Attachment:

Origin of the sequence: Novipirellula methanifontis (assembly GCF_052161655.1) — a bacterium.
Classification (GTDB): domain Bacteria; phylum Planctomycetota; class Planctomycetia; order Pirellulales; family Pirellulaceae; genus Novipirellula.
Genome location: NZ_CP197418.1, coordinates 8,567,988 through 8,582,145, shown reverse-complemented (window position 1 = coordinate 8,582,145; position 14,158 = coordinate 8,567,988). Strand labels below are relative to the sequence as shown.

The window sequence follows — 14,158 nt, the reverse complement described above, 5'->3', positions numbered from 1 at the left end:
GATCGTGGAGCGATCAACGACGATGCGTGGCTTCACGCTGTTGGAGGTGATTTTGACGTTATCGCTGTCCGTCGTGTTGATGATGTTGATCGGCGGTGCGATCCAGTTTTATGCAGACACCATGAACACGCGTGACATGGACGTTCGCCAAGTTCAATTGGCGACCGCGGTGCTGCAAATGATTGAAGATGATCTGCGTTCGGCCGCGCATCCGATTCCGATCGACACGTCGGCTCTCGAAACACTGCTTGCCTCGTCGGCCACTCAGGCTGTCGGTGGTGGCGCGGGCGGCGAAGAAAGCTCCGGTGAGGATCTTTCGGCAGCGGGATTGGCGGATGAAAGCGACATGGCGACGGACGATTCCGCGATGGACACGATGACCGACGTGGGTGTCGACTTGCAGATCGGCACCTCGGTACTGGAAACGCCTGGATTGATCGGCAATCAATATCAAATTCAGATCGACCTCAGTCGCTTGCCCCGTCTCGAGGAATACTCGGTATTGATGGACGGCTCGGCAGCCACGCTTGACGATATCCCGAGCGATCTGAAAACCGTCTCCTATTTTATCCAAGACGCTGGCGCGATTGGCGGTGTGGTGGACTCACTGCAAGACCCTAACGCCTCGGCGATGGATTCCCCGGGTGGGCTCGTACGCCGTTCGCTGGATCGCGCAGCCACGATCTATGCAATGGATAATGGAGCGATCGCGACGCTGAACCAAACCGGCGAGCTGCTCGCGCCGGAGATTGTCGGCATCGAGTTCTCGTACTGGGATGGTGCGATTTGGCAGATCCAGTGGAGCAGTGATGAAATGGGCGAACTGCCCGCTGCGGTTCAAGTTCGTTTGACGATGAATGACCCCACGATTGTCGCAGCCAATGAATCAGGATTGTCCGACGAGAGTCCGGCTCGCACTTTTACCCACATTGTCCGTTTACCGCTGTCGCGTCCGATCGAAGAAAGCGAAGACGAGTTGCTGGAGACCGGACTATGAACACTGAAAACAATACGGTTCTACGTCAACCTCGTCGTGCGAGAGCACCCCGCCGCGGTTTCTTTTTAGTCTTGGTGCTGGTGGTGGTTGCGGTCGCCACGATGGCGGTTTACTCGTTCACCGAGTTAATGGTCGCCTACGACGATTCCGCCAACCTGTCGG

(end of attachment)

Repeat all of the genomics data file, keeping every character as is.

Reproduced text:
Origin of the sequence: Novipirellula methanifontis (assembly GCF_052161655.1) — a bacterium.
Classification (GTDB): domain Bacteria; phylum Planctomycetota; class Planctomycetia; order Pirellulales; family Pirellulaceae; genus Novipirellula.
Genome location: NZ_CP197418.1, coordinates 8,567,988 through 8,582,145, shown reverse-complemented (window position 1 = coordinate 8,582,145; position 14,158 = coordinate 8,567,988). Strand labels below are relative to the sequence as shown.

The window sequence follows — 14,158 nt, the reverse complement described above, 5'->3', positions numbered from 1 at the left end:
GATCGTGGAGCGATCAACGACGATGCGTGGCTTCACGCTGTTGGAGGTGATTTTGACGTTATCGCTGTCCGTCGTGTTGATGATGTTGATCGGCGGTGCGATCCAGTTTTATGCAGACACCATGAACACGCGTGACATGGACGTTCGCCAAGTTCAATTGGCGACCGCGGTGCTGCAAATGATTGAAGATGATCTGCGTTCGGCCGCGCATCCGATTCCGATCGACACGTCGGCTCTCGAAACACTGCTTGCCTCGTCGGCCACTCAGGCTGTCGGTGGTGGCGCGGGCGGCGAAGAAAGCTCCGGTGAGGATCTTTCGGCAGCGGGATTGGCGGATGAAAGCGACATGGCGACGGACGATTCCGCGATGGACACGATGACCGACGTGGGTGTCGACTTGCAGATCGGCACCTCGGTACTGGAAACGCCTGGATTGATCGGCAATCAATATCAAATTCAGATCGACCTCAGTCGCTTGCCCCGTCTCGAGGAATACTCGGTATTGATGGACGGCTCGGCAGCCACGCTTGACGATATCCCGAGCGATCTGAAAACCGTCTCCTATTTTATCCAAGACGCTGGCGCGATTGGCGGTGTGGTGGACTCACTGCAAGACCCTAACGCCTCGGCGATGGATTCCCCGGGTGGGCTCGTACGCCGTTCGCTGGATCGCGCAGCCACGATCTATGCAATGGATAATGGAGCGATCGCGACGCTGAACCAAACCGGCGAGCTGCTCGCGCCGGAGATTGTCGGCATCGAGTTCTCGTACTGGGATGGTGCGATTTGGCAGATCCAGTGGAGCAGTGATGAAATGGGCGAACTGCCCGCTGCGGTTCAAGTTCGTTTGACGATGAATGACCCCACGATTGTCGCAGCCAATGAATCAGGATTGTCCGACGAGAGTCCGGCTCGCACTTTTACCCACATTGTCCGTTTACCGCTGTCGCGTCCGATCGAAGAAAGCGAAGACGAGTTGCTGGAGACCGGACTATGAACACTGAAAACAATACGGTTCTACGTCAACCTCGTCGTGCGAGAGCACCCCGCCGCGGTTTCTTTTTAGTCTTGGTGCTGGTGGTGGTTGCGGTCGCCACGATGGCGGTTTACTCGTTCACCGAGTTAATGGTCGCCTACGACGATTCCGCCAACCTGTCGG